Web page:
Nick Sturdee writes in The Guardian:
What's it like to represent one of the world's most reviled regimes? At the very heart of Damascus, opposite the army's chief of staff headquarters – crippled by car bombs in September – stands a building with a shiny blue facade, topped by towers of satellite dishes. In front a big screen proudly emits what the building produces – the world according to Syrian state TV.
It's the frontline in a "media war" that the Syrian government sees itself as waging against the outside world. And the newest and youngest weapon in this war is the Syrian News Channel, al Ikhbariya, --- a satellite channel combating such hostile voices as al Jazeera, al Arabia and...the BBC. This is where we spent three weeks making a documentary for BBC Arabic, which was broadcast on Saturday and Sunday.
The channel hasn't always been here. Its initial home, an all-mod-cons studio complex in Damascus's Drousha district, was raided last June by al Nusra, a jihadi wing of the Free Syrian Army. Three journalists and four technicians were killed, and the entire building gutted. Al Ikhbaria is an arm of a regime waging war against the Syrian people, said Al Nusra. Two months later, al Ikhbariya's new, secure premises were rocked by the next bomb – wrecking a studio. No one claimed responsibility this time, but the security forces clearly suspected an inside job. Who else has access to this high-security building? In recent months 12 staff members have been detained and questioned. One died in custody and another is missing.
Journalists here walk along a knife-edge. Two days before we arrived, a cameraman had been killed in the turbulent town of Deir Al-Zour – by the Free Syrian Army, we were told – bringing the total to five deaths in a year. Death threats by text or on Facebook, or by handwritten notes in their lockers at work, are common, as they are for other state media workers. Many journalists didn't want to be filmed, for security reasons. And we didn't expect anyone to voice criticisms of president Bashar Assad, whose portrait and photographs graced almost every room.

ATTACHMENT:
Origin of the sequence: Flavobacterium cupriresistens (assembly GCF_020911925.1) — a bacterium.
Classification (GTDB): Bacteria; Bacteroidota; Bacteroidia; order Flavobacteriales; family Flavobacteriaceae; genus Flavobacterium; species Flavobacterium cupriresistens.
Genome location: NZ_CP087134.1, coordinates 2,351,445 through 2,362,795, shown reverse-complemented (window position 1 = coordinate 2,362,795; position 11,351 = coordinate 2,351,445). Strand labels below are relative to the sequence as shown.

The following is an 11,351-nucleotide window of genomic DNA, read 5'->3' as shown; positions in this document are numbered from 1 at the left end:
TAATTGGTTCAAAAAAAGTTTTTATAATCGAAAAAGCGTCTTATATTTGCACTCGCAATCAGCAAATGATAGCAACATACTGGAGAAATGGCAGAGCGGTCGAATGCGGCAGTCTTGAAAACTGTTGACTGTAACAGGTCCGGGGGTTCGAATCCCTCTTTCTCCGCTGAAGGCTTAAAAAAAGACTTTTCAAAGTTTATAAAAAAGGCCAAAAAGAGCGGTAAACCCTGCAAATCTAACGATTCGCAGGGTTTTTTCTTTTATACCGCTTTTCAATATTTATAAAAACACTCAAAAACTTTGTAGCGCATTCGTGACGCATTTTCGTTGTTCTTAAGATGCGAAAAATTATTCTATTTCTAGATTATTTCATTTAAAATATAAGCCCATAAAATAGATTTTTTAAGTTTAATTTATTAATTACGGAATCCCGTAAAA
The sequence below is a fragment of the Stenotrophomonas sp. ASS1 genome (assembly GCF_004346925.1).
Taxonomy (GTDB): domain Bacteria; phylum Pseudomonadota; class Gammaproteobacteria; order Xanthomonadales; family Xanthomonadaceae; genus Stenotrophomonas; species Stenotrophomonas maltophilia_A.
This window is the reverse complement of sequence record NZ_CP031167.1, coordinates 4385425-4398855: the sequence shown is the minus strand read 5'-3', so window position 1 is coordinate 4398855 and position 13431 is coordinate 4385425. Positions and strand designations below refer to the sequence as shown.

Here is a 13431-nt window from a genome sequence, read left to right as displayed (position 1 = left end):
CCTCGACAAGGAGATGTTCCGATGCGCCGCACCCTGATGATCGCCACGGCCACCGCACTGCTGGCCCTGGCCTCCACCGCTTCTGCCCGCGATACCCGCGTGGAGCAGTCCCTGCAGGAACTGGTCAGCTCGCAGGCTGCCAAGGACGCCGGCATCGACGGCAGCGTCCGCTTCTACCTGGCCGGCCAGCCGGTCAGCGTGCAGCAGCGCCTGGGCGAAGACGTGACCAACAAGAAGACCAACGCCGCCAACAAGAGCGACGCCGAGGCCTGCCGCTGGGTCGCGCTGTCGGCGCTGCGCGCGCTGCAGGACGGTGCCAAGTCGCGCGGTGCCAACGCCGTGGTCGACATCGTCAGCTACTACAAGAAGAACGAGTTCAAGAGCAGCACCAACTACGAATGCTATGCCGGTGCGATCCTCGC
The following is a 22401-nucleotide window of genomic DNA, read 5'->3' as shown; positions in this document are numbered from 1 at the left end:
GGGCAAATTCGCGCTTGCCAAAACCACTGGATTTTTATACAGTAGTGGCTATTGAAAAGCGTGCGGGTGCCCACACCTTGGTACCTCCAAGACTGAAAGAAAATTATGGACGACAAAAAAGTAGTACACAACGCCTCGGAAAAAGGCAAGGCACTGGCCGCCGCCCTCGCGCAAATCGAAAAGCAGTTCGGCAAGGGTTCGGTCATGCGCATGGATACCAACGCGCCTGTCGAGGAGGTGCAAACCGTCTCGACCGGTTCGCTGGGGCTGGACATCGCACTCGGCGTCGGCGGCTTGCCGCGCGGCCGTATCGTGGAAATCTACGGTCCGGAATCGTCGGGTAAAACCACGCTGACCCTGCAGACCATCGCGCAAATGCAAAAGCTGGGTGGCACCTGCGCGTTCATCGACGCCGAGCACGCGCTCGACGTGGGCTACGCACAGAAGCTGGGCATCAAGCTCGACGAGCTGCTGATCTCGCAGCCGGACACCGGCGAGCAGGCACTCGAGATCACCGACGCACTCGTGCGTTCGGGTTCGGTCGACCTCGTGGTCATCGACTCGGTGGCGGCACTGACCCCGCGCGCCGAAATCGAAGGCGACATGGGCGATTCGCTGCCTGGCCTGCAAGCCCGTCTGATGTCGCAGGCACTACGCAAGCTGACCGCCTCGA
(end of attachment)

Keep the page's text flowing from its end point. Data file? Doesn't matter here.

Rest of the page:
Under one of them, in jeans and t-shirt, sat Yara Saleh, a 27-year-old rising star of the station. She was more than happy to be filmed, and was just back from filming with the Syrian Army. It was an assignment that we had wanted to see for ourselves, but repeated requests and negotiations led to nothing. When we watched Yara edit her piece, its tone was very clear.
"In this mission we accompanied the brave Arabic Syrian Army, flushing out the remnants of the terrorists in Damascus Eastern Ghota," Yara opened her report. "We came back with video evidence proving Damascus Eastern Ghota has been emptied of terrorist armed groups. The brave men accompanied us in, and brought us out with them."
What the report didn't mention is that Eastern Ghota, like many of Damascus's suburbs, is regularly pounded by the Syrian airforce and artillery. Casualties are often civilians. What did Yara think of the damage to civilian homes?
"We say the destruction in Syria is because of the armed groups, but we don't say they are the only ones who do it," she explained. "But in the end responsibility for what's going on in Syria lies with the armed groups, because they are the ones that dragged the country into this cycle of war and weapons."
Four days later, 14 bodies were dug out of the rubble of an apartment block in the same area, as were another 13 nearby. Al Ikhbariya didn't report that.
Syria is a dangerous place for any journalist. On 10 August, Yara travelled to the Damascus suburb of Al Tell, the scene of heavy fighting. She and her three al Ikhbariya colleagues believed the area was back in the hands of the Syrian Army. They were wrong. What exactly happened in Al Tell is disputed. Both sides in Syria have manipulated events for propaganda purposes. It seems that Yara's vehicle was stopped by the Free Syrian Army (FSA). According to her, once they discovered which station the journalists were from, they started to beat them and apprehended the group.